Georgia’s upcoming parliamentary elections, scheduled for October 1, may result in violence. Mikhail Saakashvili’s United National Movement, which currently holds almost 80% of the seats in parliament, is facing stiff opposition by an coalition of parties called Georgian Dream.At the head of the coalition is Bidzina Ivanishvili, a billionaire businessman who made his fortune in Russia, and whose net worth is said to exceed Georgia’s entire annual budget. Also arrayed in opposition is Nino Burjanadze, one of Saakashvili’s allies and supporters in the Rose Revolution.Tempers flared in the wake of a recent video showing a prisoner being sodomized with a broomstick in one of Georgia’s prisons. The New York Times:
At the moment the images were released, Mr. Saakashvili’s party seemed likely to win a comfortable majority of the vote, and it is unclear whether that has changed. The government responded quickly by condemning the abuse and dismissing top officials, and some voters remain suspicious about the politically charged timing of the clips’ release. But now the Rose Revolution team has new worries — immediate ones, about whether the election on Monday will prompt opposition protests, and long-term ones, like the university students who say the prison abuse footage has caused a political awakening.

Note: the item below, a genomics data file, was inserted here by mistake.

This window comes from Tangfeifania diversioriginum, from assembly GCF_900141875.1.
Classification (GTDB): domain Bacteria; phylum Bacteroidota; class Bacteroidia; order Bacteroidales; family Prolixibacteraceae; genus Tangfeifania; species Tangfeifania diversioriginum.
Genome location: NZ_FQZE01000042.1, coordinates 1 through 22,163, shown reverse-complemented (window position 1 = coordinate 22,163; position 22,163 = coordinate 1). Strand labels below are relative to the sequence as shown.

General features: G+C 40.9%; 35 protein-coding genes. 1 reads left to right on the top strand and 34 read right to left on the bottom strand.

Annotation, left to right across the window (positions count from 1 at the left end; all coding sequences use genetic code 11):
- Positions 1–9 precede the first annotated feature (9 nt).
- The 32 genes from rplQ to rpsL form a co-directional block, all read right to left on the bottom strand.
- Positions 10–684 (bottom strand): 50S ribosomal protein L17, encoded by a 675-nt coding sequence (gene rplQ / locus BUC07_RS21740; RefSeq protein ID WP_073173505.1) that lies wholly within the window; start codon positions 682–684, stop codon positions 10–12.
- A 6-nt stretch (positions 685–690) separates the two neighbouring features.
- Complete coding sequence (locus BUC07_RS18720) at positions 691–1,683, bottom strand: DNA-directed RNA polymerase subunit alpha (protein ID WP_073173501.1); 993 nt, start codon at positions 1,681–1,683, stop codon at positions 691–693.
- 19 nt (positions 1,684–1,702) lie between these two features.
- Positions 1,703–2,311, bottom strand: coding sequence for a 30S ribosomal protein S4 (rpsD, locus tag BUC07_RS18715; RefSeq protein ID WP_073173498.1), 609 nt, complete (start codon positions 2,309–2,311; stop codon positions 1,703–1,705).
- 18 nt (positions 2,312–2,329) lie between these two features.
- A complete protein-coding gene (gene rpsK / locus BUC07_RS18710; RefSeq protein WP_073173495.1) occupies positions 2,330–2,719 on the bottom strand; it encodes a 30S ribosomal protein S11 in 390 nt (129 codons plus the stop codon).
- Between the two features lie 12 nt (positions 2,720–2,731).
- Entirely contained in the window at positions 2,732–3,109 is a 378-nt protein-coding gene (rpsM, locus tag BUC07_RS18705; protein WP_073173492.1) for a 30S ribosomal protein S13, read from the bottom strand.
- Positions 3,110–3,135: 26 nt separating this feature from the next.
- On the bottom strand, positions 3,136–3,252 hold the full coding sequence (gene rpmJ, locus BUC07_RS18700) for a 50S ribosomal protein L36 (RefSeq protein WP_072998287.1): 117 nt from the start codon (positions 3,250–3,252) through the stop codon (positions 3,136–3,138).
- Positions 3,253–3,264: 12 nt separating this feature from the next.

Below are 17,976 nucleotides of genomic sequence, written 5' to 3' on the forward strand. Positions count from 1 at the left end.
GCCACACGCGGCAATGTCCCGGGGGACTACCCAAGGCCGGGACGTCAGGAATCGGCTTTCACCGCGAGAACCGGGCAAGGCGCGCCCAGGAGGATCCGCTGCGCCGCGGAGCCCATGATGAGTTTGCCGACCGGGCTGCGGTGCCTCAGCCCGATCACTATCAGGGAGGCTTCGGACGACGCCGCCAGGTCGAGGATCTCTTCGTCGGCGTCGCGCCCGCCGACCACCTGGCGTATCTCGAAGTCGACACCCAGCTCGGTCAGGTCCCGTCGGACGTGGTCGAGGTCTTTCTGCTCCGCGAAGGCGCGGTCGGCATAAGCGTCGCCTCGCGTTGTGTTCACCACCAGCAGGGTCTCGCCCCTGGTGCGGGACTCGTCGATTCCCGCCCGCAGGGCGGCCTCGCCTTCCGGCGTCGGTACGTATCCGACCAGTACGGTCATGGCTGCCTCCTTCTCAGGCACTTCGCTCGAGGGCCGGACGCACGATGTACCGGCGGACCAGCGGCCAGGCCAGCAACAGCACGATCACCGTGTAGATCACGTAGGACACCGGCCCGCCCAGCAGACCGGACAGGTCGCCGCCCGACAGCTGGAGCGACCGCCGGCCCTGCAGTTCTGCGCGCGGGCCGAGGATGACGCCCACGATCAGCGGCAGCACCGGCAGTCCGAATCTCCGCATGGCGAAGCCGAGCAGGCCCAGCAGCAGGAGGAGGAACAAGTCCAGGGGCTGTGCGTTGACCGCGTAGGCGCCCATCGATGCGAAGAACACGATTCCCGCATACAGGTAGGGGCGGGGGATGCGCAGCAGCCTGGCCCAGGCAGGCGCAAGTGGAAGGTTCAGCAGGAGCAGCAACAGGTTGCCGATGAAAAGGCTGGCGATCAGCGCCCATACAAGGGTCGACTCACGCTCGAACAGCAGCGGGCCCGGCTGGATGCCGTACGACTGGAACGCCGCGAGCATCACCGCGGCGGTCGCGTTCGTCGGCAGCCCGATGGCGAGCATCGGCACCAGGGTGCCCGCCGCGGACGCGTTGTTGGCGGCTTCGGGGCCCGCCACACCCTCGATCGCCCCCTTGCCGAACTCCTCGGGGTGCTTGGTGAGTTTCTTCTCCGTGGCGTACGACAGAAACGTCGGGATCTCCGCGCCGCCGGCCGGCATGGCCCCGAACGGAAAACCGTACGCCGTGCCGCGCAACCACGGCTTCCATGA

What many Westerners miss about Georgian politics is its clannishness which can at times verge on tribalism. Feuds, grudges and bitter rivalries make elections more than just pallid electoral contests. The tone of debate is particularly harsh and uncompromising. Saakashvili vilifies Ivanishvili as a Russian agent, much like Georgia’s first nationalist leader, Zviad Gamsakhudria, called his opponents “agents of the Kremlin”. Ivanshvili, for his part, has taken to calling Saakashvili a dictator, much like Gamsakhudria’s opponents called him a fascist. Saakashvili’s early moves to centralize power in the office of the president came at the expense of parliament—which was headed by Burjanadze. You get the picture.While Mikhail Saakashvili has done some remarkable things for Georgia, his rule has not nearly lived up to the reputation he’s managed to secure for himself across most of the West as an upstanding liberal reformer. His blundering into the war with Russia in 2008 did his country a grave disservice and to this day a critical mass of European leaders is determined to keep Georgia out of NATO because they do not trust Saakashvili or want him as an ally.Even if Saakashvili goes, Georgia has a long way to go before Europeans are willing to think about NATO membership for this beautiful country with its spectacular scenery, rich culture and extraordinary food. The instability and unpredictability of its politics as well as its disputed borders make it a problematic ally for Europeans worried about their own grave problems and increasingly skeptical about the benefits of admitting marginally qualified new members into either the EU or NATO.